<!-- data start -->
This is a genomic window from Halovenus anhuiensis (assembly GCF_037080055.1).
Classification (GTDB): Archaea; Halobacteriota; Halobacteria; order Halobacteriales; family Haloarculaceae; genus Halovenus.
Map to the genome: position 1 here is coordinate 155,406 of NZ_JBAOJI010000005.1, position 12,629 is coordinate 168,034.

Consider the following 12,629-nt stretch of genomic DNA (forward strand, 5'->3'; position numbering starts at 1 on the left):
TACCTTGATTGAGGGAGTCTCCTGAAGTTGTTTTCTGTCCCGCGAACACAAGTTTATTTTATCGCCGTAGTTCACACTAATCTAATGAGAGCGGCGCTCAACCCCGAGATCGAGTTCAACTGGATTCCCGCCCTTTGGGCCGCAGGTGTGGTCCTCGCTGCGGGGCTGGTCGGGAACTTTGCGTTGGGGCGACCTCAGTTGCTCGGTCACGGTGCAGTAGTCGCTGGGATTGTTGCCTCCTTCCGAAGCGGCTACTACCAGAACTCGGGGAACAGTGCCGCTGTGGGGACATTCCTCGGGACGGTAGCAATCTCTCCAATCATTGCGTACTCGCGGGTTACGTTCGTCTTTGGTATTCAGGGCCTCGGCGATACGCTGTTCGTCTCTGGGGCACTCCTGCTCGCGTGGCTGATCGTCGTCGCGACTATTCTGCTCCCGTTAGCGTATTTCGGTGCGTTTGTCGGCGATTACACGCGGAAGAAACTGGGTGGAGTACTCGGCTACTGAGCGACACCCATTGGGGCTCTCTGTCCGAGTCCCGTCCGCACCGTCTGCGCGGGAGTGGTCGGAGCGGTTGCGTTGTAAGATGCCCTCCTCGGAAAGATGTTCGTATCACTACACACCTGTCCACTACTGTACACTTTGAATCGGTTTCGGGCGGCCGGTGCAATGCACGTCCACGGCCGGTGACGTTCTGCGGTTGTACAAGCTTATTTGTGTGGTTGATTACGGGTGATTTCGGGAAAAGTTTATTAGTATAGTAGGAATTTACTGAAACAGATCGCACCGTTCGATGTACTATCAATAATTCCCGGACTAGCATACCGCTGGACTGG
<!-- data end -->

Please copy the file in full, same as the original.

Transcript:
This is a genomic window from Halovenus anhuiensis (assembly GCF_037080055.1).
Classification (GTDB): Archaea; Halobacteriota; Halobacteria; order Halobacteriales; family Haloarculaceae; genus Halovenus.
Map to the genome: position 1 here is coordinate 155,406 of NZ_JBAOJI010000005.1, position 12,629 is coordinate 168,034.

Consider the following 12,629-nt stretch of genomic DNA (forward strand, 5'->3'; position numbering starts at 1 on the left):
TACCTTGATTGAGGGAGTCTCCTGAAGTTGTTTTCTGTCCCGCGAACACAAGTTTATTTTATCGCCGTAGTTCACACTAATCTAATGAGAGCGGCGCTCAACCCCGAGATCGAGTTCAACTGGATTCCCGCCCTTTGGGCCGCAGGTGTGGTCCTCGCTGCGGGGCTGGTCGGGAACTTTGCGTTGGGGCGACCTCAGTTGCTCGGTCACGGTGCAGTAGTCGCTGGGATTGTTGCCTCCTTCCGAAGCGGCTACTACCAGAACTCGGGGAACAGTGCCGCTGTGGGGACATTCCTCGGGACGGTAGCAATCTCTCCAATCATTGCGTACTCGCGGGTTACGTTCGTCTTTGGTATTCAGGGCCTCGGCGATACGCTGTTCGTCTCTGGGGCACTCCTGCTCGCGTGGCTGATCGTCGTCGCGACTATTCTGCTCCCGTTAGCGTATTTCGGTGCGTTTGTCGGCGATTACACGCGGAAGAAACTGGGTGGAGTACTCGGCTACTGAGCGACACCCATTGGGGCTCTCTGTCCGAGTCCCGTCCGCACCGTCTGCGCGGGAGTGGTCGGAGCGGTTGCGTTGTAAGATGCCCTCCTCGGAAAGATGTTCGTATCACTACACACCTGTCCACTACTGTACACTTTGAATCGGTTTCGGGCGGCCGGTGCAATGCACGTCCACGGCCGGTGACGTTCTGCGGTTGTACAAGCTTATTTGTGTGGTTGATTACGGGTGATTTCGGGAAAAGTTTATTAGTATAGTAGGAATTTACTGAAACAGATCGCACCGTTCGATGTACTATCAATAATTCCCGGACTAGCATACCGCTGGACTGG